Frequently Asked Questions
Q: What is a microaggression?
A: Microaggressions are brief and commonplace daily verbal, behavioral, or environmental indignities, whether intentional or unintentional, with or without awareness, that communicate hostile, negative slights and insults toward members of racial, social, or cultural minorities (race, class, gender, LGBTQ, ability-status, nationality, etc). Persons responsible for microaggressions are often unaware that they engage in such communications when they interact with members of such groups. The power of microaggressions lies in the invisibility to the person(s) responsible for them, and often times, the recipient, because of the existence of plausible alternative explanations for such comments, behavior, and/or environmental cues. Moreover, persons subjected to microaggressions often experience a negative impact on academic or work performance and mental-emotional well being.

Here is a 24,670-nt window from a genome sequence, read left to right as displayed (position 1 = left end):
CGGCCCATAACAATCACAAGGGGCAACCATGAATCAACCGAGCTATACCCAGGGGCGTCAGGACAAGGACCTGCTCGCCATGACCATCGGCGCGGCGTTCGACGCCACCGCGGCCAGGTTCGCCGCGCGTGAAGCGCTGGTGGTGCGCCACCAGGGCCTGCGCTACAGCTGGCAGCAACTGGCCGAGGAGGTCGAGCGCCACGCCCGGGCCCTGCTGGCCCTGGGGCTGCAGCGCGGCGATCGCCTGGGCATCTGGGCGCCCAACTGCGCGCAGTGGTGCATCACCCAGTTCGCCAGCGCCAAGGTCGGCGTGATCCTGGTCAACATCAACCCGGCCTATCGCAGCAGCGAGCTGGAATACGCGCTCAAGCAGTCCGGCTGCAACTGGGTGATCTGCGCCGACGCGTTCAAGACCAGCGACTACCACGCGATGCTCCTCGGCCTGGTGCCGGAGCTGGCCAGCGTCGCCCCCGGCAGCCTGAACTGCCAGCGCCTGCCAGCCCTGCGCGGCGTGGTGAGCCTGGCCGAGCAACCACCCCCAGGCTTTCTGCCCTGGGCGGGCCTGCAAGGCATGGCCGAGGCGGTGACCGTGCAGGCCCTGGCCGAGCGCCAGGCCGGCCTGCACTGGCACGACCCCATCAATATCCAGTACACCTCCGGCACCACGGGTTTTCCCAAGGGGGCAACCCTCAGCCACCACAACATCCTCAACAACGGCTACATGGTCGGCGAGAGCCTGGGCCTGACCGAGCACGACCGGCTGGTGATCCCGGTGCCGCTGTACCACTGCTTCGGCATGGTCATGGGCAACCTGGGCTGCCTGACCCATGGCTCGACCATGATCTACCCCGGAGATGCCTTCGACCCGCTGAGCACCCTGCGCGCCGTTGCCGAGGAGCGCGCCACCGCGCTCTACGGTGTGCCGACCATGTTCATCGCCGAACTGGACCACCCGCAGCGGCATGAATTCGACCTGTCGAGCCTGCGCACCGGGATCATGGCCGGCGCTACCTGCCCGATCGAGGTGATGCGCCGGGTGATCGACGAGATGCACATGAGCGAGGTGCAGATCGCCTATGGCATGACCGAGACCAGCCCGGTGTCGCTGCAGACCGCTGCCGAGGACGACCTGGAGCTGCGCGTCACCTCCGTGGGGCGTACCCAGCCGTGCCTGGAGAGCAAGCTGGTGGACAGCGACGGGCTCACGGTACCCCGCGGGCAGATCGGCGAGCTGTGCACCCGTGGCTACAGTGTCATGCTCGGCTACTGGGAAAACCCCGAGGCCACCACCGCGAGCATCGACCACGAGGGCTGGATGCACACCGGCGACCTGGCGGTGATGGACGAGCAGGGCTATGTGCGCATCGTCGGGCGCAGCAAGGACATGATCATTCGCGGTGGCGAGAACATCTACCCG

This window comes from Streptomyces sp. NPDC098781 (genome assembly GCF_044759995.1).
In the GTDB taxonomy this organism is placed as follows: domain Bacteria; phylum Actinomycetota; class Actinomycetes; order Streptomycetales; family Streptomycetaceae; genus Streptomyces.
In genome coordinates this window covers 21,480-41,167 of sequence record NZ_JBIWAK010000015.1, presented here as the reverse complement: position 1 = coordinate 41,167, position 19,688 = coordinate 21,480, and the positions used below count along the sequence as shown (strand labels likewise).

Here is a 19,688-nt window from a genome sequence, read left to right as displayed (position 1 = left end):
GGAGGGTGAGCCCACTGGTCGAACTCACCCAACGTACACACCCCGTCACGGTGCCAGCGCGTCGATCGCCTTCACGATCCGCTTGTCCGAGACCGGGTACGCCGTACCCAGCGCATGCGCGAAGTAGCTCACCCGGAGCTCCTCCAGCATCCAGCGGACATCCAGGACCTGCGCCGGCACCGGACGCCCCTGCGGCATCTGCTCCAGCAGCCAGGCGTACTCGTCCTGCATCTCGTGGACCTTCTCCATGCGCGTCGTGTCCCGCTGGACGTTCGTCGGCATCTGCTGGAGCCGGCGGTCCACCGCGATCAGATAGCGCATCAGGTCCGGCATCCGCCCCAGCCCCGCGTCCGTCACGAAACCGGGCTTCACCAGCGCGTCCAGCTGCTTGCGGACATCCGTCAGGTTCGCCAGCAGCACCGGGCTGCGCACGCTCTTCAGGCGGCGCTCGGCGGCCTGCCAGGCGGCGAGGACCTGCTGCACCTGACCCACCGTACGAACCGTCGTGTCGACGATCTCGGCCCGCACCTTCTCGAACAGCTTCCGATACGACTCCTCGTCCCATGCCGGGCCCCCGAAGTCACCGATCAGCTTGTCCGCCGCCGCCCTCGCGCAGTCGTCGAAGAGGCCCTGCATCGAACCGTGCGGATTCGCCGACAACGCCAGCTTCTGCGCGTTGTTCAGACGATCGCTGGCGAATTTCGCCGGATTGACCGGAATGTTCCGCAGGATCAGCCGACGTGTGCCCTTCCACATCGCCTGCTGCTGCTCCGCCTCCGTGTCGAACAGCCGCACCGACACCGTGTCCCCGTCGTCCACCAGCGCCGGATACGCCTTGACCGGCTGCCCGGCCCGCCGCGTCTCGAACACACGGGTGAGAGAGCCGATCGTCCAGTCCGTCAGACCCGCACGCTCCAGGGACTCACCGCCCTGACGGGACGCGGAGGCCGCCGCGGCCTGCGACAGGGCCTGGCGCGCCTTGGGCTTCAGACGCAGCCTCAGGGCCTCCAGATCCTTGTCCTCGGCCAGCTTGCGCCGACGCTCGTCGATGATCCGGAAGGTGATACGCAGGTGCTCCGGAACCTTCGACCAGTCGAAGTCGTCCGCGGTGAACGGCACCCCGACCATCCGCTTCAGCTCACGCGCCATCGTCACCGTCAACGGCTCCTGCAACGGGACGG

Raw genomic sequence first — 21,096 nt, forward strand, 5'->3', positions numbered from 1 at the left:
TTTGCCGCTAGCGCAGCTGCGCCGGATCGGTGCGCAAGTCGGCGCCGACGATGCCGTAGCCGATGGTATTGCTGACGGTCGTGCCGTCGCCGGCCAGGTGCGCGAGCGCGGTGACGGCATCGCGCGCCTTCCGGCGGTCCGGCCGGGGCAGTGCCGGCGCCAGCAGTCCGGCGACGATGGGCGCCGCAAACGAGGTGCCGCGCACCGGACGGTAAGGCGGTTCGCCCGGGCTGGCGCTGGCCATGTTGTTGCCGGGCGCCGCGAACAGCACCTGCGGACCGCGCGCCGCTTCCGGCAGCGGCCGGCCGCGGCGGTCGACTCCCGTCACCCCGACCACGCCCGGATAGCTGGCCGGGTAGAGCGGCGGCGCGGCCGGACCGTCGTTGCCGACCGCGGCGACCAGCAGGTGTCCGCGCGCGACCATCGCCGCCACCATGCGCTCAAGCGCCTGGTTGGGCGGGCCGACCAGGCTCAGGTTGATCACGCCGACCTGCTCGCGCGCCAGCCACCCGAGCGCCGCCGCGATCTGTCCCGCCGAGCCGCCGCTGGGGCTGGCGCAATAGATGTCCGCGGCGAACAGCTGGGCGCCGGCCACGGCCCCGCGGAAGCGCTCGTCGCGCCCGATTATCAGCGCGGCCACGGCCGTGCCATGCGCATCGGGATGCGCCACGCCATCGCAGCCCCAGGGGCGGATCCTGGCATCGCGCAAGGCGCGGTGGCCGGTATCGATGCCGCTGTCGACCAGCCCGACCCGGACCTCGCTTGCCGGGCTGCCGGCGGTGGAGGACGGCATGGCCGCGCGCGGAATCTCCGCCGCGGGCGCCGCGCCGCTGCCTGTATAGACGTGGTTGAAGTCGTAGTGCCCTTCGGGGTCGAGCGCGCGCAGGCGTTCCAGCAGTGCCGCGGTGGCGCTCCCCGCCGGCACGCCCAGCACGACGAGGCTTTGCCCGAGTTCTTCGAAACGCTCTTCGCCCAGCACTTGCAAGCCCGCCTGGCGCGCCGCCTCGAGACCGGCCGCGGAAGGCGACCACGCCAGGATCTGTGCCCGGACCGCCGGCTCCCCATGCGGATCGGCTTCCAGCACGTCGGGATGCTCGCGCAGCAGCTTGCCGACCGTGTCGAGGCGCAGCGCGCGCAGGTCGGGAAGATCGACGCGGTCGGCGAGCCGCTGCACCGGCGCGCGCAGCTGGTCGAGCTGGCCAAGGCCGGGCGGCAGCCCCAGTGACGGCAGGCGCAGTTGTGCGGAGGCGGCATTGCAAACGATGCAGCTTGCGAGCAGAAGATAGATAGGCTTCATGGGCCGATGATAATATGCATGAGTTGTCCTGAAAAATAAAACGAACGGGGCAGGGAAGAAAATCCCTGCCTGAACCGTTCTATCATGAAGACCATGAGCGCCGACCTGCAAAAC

Q: What are the effects of hate crimes and incidents of bias?
A: Hate crimes and bias incidents have a broad, negative impact on victims and communities because the acts target group membership as opposed to an individual trait or behavior. Victim(s) can experience a number of emotional, psychological, and personal consequences, including:
- Feeling vulnerable, powerless, helpless, fearful, unwelcome
- Psychological distress, including stress, anxiety, anger
- Interference with an individual’s ability to work, learn, or maintain health relationships
- Poor academic performance
- A desire to leave or withdraw from the community and/or to decrease participation in social
- activities and programs
- A diminished sense of self-worth, for both the victim and the victim’s group, for an extended
- period of time
- Feeling the need to retaliate against a member of the group represented by the perpetrator
- Mistrust between and among individuals and/or groups leading to a diminished sense of community